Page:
The state superintendent Mike Flanagan is warning 11 of the state's charter school authorizers of possible suspension. If they are suspended it means they won't be able to open any new charter schools. The current schools will still be open.
It's a list that flags over a quarter of the state's charter school authorizers, agencies that provide oversight to make sure schools they sponsor follow state rules.
"So the authorizer is generally worried about things like are the children learning in the school, is there a good faith effort to adhere to all laws and regulations, and is the money being spent properly by the school," explained Gary Naeyaert who works for Great Lakes Education Project, a bi-partisan education advocacy group.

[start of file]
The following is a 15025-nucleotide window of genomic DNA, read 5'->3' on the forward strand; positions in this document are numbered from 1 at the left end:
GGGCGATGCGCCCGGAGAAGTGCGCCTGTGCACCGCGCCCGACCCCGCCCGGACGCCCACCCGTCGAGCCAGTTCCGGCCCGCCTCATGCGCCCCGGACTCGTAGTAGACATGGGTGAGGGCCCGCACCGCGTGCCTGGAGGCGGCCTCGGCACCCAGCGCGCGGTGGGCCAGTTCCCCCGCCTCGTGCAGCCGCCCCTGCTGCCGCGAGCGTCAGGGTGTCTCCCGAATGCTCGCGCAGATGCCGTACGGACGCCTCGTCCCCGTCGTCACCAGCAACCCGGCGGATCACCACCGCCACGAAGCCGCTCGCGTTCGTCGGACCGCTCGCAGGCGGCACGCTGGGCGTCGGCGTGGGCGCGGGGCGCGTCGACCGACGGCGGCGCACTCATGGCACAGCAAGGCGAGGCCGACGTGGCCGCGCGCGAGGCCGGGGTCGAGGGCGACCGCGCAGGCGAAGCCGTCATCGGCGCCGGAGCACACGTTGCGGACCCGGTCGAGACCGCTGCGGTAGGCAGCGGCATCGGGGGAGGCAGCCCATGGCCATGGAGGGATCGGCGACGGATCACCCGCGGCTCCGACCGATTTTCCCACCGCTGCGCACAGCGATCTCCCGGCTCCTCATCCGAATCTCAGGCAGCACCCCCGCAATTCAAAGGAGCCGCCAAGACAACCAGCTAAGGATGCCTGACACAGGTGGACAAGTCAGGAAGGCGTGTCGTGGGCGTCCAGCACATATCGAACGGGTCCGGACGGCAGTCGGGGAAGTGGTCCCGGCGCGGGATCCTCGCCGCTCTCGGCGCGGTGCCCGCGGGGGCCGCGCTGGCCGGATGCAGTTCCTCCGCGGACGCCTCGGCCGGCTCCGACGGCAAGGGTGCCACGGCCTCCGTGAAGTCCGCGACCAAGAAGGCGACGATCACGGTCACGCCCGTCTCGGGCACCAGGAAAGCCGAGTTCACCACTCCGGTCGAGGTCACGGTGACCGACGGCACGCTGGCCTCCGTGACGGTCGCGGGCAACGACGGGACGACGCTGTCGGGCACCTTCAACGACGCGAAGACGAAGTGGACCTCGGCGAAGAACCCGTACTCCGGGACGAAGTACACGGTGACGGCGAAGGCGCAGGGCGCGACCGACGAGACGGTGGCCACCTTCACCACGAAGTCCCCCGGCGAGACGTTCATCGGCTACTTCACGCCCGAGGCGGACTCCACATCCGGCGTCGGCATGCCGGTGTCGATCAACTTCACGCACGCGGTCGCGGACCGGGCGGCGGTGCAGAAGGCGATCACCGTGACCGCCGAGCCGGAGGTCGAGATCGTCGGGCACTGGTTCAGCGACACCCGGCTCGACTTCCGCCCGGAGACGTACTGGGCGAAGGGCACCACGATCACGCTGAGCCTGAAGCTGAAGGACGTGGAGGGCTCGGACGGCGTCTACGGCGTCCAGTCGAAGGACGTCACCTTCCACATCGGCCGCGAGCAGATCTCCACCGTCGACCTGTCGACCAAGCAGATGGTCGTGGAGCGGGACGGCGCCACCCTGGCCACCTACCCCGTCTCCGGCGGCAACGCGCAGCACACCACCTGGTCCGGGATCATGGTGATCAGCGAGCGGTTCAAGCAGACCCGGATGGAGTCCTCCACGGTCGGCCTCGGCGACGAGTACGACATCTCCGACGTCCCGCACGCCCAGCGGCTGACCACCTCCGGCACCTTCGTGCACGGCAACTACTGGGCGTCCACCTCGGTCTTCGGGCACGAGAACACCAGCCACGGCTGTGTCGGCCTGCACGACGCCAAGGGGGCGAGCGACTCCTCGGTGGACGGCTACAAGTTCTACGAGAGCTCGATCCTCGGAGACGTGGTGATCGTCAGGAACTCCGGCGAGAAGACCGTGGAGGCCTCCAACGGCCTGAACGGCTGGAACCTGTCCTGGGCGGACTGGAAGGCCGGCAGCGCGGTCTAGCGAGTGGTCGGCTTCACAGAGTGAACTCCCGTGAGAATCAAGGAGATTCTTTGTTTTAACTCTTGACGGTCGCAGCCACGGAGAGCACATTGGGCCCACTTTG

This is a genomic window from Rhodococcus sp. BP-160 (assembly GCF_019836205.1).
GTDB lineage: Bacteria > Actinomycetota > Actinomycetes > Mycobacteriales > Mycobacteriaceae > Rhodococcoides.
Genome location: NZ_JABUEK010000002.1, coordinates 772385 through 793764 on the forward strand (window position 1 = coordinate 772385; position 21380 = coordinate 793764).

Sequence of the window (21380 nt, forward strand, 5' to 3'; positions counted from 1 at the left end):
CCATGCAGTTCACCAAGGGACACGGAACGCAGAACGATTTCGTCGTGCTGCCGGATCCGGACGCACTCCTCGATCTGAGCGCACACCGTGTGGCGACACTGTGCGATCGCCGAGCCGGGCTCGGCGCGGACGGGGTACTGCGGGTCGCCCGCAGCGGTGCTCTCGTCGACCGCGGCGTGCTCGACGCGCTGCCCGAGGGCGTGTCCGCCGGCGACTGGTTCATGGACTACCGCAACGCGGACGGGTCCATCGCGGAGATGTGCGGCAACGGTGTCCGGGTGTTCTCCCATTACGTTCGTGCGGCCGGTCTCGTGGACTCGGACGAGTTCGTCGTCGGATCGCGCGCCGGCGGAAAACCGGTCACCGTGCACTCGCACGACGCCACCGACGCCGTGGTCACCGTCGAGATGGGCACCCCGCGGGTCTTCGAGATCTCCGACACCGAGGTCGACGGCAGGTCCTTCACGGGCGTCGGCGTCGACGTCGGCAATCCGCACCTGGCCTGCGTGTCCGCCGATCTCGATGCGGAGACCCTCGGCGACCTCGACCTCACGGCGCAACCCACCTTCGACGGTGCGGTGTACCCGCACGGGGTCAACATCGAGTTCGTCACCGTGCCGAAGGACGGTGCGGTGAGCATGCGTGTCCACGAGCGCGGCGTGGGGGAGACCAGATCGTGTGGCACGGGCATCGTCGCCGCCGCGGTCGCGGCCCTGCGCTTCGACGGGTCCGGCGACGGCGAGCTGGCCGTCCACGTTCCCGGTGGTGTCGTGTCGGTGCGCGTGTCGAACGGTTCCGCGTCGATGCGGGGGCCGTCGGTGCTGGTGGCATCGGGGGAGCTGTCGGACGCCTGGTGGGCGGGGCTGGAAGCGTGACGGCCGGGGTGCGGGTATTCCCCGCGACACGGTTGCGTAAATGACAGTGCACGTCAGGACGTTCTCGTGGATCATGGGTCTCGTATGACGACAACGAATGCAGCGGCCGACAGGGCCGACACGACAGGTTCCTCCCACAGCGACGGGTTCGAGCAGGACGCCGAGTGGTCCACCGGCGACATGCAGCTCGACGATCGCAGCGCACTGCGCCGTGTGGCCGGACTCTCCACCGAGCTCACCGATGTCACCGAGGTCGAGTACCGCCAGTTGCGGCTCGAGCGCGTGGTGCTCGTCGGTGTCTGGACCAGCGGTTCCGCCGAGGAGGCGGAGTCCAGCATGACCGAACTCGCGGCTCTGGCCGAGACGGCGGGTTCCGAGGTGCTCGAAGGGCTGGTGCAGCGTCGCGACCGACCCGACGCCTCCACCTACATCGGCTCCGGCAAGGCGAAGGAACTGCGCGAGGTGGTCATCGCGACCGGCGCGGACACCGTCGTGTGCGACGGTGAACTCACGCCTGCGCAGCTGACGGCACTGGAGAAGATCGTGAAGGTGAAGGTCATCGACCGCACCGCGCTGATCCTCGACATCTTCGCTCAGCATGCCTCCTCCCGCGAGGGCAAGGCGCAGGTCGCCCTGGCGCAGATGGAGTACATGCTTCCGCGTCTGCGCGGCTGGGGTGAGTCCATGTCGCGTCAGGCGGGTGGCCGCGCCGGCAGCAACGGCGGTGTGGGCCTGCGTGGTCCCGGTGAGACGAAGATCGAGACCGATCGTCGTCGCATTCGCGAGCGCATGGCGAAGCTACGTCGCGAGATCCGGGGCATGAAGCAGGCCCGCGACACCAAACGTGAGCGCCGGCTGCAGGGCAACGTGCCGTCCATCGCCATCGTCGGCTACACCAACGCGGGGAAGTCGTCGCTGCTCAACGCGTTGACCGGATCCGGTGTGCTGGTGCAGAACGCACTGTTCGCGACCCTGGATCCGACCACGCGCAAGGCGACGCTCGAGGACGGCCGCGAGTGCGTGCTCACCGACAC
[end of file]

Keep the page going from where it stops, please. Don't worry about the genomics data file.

From low academic performance to problems with contract transparency, State Superintendent Mike Flanagan lists five areas the state is focusing on. Naeyaert says it's an unprecedented move.
"He wants to hold the authorizer accountable for the day-to-day performance of the individual schools under their portfolio which is something that's never been done before," he added.
Naeyaert says the superintendent's announcement goes beyond his current authority.
"He will need additional legislation or administrative rules to implement what he's proposed," he added.
In a statement Flanagan said, "I am using the authority provided me in state law to push for greater quality transparency and accountability for those who aren't measuring up as charter authorizers."
One authorizer on the list, Grand Valley State University operates Windemere Park Charter Academy in Lansing. Assistant to their President Timothy Wood says they need clarity from the state on the basis for the latest measurement.
"We do things correctly, we're highly proficient at authorizing, and we want to do what MDE [Michigan Department of Education] would like us to do but we need to find out what those things are," Wood said.